Janie Tompkins ’22 couples a slightly oversized camel coat with a black patterned mock neck. Her checkered pants, coordinating in color with her coat and top, fall just below her ankles. She sports a classic pair of pointed brown leather shoes.
Tompkins said, “I try to be as original as possible, so I try to put together everything without inspiration, which is nearly impossible, because you see other people wearing things every day. Obviously, you’re going to draw on that, but I try for my outfits to be as ‘me’ as possible.”
According to Tompkins, she began developing a distinct style in eighth grade. Since coming to Andover, Tompkins said she has noticed a bolder evolution in her fashion.
“I went to a school where everyone wore the same thing, every day, so it was difficult to step out of that. When I came to Andover, people wore a lot more interesting clothes so I tried to dress more interestingly as well. It’s definitely an age thing; when you get older, you get more confident. I’ve definitely become more adventurous,” said Tompkins.
Mary Muromcew ’22, a friend of Tompkins’, has also noticed a shift in her clothing.
“Her style has definitely changed since last year. I think she has grown to be more bold in the patterns and colors that she wears. She also has a few really eye-catching pieces that she didn’t have last year,” wrote Muromcew in an email to The Phillipian.
Tompkins claims to have a diverse stylistic range, specifically pointing out three styles of outfits as examples of this versatility. She finds that these styles come from her desire to embody herself as much as possible.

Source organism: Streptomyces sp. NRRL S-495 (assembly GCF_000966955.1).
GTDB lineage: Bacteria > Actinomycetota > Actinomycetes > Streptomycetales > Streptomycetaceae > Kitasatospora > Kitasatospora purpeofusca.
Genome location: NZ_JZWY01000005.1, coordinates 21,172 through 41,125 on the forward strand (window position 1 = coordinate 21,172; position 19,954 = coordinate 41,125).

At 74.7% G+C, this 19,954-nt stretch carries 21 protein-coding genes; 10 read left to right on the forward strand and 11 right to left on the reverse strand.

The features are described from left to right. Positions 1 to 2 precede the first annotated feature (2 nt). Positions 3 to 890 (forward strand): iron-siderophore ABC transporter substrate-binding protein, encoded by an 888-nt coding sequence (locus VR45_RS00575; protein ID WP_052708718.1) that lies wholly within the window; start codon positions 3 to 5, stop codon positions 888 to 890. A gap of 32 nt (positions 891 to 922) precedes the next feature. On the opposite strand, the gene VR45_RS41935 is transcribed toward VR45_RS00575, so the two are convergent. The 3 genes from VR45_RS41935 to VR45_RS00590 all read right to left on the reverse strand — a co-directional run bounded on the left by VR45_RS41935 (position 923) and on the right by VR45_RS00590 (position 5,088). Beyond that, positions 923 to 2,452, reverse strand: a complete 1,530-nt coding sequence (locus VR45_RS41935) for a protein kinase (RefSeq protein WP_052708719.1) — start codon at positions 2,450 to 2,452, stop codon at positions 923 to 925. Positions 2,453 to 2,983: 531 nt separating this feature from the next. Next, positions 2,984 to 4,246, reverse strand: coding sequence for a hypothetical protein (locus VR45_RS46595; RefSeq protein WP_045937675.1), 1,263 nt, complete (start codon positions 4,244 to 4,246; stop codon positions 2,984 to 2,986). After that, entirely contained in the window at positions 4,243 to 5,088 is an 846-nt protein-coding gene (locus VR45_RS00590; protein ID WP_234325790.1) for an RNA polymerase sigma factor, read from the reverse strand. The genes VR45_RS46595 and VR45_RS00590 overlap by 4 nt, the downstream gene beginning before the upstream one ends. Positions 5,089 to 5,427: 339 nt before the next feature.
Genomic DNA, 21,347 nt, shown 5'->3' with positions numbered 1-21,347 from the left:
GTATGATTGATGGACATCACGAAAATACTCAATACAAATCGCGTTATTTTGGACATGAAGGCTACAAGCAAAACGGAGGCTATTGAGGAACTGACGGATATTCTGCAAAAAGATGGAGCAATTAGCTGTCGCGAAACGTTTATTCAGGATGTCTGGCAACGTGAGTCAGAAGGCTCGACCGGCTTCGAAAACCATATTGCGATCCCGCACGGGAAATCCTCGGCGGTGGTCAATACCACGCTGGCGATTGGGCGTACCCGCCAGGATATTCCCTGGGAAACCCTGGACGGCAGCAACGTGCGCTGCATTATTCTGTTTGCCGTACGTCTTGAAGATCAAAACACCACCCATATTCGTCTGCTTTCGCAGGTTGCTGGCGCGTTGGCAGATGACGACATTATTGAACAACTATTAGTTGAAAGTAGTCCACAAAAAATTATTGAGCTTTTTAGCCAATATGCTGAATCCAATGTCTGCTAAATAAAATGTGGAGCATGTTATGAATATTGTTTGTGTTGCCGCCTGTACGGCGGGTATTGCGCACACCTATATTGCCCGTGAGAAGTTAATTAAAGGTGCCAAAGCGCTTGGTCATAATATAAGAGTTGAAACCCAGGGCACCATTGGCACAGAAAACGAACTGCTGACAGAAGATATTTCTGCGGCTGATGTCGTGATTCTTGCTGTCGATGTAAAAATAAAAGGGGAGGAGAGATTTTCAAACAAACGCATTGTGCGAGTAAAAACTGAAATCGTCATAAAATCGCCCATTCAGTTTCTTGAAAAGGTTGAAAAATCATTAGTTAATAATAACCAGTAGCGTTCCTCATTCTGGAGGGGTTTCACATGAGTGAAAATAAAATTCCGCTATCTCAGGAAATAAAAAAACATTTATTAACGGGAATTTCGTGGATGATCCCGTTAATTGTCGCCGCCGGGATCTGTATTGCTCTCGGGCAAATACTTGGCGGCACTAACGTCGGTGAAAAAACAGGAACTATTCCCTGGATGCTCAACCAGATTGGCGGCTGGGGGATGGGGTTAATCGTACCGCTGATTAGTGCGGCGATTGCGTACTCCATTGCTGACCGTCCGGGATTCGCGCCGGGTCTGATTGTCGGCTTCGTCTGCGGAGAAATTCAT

“I try to be a chameleon. I try to have very diverse types of style, but I definitely tend towards three different vibes. Sometimes I’m more of a ‘stoner boy’ look, sometimes it’s much more of an upscale or formal [look], … Sometimes it’s [a reference to] the running joke I have, [which] is the fifth grader-slash-old man,’ because the silhouettes are kind of the same,” said Tompkins.
According to Tompkins, she creates distinct looks through pairing and matching clothes.
“I just look at what colours, shapes, or patterns go well together…I have a ton of this color, this camel color, which is really nice because if you have a lot of shirts and pants that all have that colour in it, then you can mix and match them all and layer them,” Tompkins said.
Even more important than well-matched clothes, Tompkins claims that the wearer’s decisions is what brings style to an outfit. Tompkins credits her autonomy as the major distinguishing factor in her outfits.
“I think that clothing is definitely just a piece of cloth. How it looks and the message it gives is more [than] the person and the things you pair it with. I think of how they are going to go together, how I’m going to wear them, and what energy they’re going to give off when I’m wearing them,” said Tompkins.